Pubdate: Wed, 27 Dec 2000
Source: International Herald-Tribune (France)
Copyright: International Herald Tribune 2000
Contact:  181, Avenue Charles de Gaulle, 92521 Neuilly Cedex, France
Fax: (33) 1 41 43 93 38
Author: Paul Wellstone
Note: The writer, a Minnesota Democrat in the U.S. Senate, contributed this 
comment to The New York Times


WASHINGTON - Earlier this month I traveled to Colombia to learn more
about the nearly $2 million a day that the military there is getting
in aid from the United States.

I paid a visit to Barrancabermeja, an oil-refining port city on
Colombia's Magdalena River. "Barranca," a city of 210,000, is one of
the most dangerous places in one of the world's most dangerous
countries. This year so far, violence in Barranca has killed at least
410 people. According to local human rights groups, most of those
killed were the victims of right-wing paramilitary death squads.

These human rights groups operate in the midst of a 40-year-old civil
war now in one of its most violent phases. Every year, the violence in
Colombia kills nearly 4,000 people, most of them poor, powerless
noncombatants. About 300,000 - more than half of them children - are
forced from their homes each year. Another 3,000 people are kidnapped.
Ransoms, extortion and the drug trade finance armed groups on the
right and left.

In the name of the drug war, the American aid package approved this
year allocates approximately 75 percent of its resources to Colombia's
security forces. But Colombia's military is a deeply troubled
institution, even though it has taken steps to improve its human
rights record.

The State Department recently reported that "civilian management of
the armed forces is limited" in Colombia, and that in 1999 "the
authorities rarely brought officers of the security forces and the
police charged with human rights offenses to justice, and impunity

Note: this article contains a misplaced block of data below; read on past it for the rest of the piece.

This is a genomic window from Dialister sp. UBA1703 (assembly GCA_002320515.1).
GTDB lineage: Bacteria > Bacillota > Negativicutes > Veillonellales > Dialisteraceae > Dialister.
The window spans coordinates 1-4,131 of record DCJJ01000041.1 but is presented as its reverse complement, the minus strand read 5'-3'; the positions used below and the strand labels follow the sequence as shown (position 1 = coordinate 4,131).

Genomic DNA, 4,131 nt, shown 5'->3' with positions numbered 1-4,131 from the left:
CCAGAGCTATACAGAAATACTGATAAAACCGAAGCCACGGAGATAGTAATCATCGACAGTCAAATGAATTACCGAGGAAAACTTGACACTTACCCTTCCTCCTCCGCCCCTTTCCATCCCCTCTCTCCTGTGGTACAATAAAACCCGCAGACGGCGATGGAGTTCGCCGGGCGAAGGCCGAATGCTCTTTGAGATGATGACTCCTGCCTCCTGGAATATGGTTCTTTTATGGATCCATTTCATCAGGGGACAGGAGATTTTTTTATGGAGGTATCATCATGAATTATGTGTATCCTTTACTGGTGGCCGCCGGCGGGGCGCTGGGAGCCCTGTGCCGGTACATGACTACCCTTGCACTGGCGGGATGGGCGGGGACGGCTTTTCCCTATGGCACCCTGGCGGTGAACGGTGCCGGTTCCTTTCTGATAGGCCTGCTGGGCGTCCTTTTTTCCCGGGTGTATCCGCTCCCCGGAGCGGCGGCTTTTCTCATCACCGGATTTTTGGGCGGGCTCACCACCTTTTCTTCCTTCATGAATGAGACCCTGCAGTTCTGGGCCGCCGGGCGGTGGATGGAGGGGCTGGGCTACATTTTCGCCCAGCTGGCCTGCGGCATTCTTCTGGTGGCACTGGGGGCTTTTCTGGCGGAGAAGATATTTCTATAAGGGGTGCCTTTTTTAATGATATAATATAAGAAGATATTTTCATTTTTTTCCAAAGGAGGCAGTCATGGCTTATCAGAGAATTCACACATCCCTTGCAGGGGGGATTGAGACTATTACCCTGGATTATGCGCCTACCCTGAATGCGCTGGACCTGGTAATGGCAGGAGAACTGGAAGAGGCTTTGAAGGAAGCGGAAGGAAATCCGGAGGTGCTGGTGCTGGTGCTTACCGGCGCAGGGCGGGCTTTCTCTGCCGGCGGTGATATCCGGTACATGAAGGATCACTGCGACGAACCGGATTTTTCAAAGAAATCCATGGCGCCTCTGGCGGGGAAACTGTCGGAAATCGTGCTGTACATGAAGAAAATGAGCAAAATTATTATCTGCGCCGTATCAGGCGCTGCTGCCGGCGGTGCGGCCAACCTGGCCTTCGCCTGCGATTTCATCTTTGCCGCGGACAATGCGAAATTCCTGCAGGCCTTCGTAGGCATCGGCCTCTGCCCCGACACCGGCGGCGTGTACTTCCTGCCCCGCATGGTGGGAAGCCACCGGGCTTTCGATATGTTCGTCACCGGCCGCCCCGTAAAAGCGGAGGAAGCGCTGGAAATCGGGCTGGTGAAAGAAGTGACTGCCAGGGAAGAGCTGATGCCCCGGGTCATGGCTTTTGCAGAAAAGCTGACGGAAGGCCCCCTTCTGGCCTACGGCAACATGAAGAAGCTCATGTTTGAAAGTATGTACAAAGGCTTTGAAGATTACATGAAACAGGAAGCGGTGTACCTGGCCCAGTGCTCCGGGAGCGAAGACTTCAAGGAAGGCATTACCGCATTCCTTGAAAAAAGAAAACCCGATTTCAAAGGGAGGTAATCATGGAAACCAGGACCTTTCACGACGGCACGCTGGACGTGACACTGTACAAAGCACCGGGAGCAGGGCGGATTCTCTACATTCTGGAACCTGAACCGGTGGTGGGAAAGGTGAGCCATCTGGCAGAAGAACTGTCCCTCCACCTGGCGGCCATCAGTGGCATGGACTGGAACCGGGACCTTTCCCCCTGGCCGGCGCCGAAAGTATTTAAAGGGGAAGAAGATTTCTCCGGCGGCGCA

remains a problem." Many members of the security forces continue to
collaborate with the right-wing paramilitaries, who commit about
three-quarters of the politically motivated murders in Colombia.

The country's two main guerrilla groups, meanwhile, are supported in
part by skimming from the drug trade, as are the paramilitaries, and
commit about a fifth of killings while terrorizing the population. Yet
even in these circumstances, I met many individuals in Colombia who
are working for peace as prosecutors, investigators and journalists,
and as workers in dozens of nongovernmental organizations. These
people have little room for maneuver. A shocking number disappear, are
assassinated or are forced to leave the country.

Now Washington has made their jobs harder. As part of an anti-drug
strategy that has failed so far, the new aid package is escalating the
fighting and dealing a severe blow to President Andres Pastrana's
already troubled peace talks with the guerrillas.

Before things get worse, the administration of George W. Bush would do
well to take Colombia policy back to the drawing board. A more
effective approach has to include support for Colombia's peace
process, strong new protections for human rights defenders and
initiatives to make drug production less attractive to economically
desperate peasants by providing support for sustainable alternative

In the meantime, short-term improvements are needed. The American aid
package itself offers a guide.

The Senate's version of the aid package included strong human rights
conditions. It would have cut off military aid until the U.S.
government could certify that Colombia's armed forces were
disentangling from paramilitaries and punishing criminal conduct in
their ranks. A House-Senate conference watered down this safeguard by
giving the president the ability to waive it - essentially making the
human rights conditions optional. The State Department recognized that
Colombia's military did not meet the standards, but the administration
waived the conditions in August.

The waiver sent a terrible signal to Colombia's military and to its
beleaguered defenders of human rights. The waiver eliminated what
could have been an important source of leverage with the government
for those working for human rights.

Next month, the U.S. government must again certify that Colombia's
military satisfies the conditions, so that delivery of anti-drug aid
can continue in 2001. This time, the Bush administration must take a
tough stance - no waiver and no aid until all human rights conditions
are met. Americans should not support a partnership with a military
that does not meet these basic standards.
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MAP posted-by: Richard Lake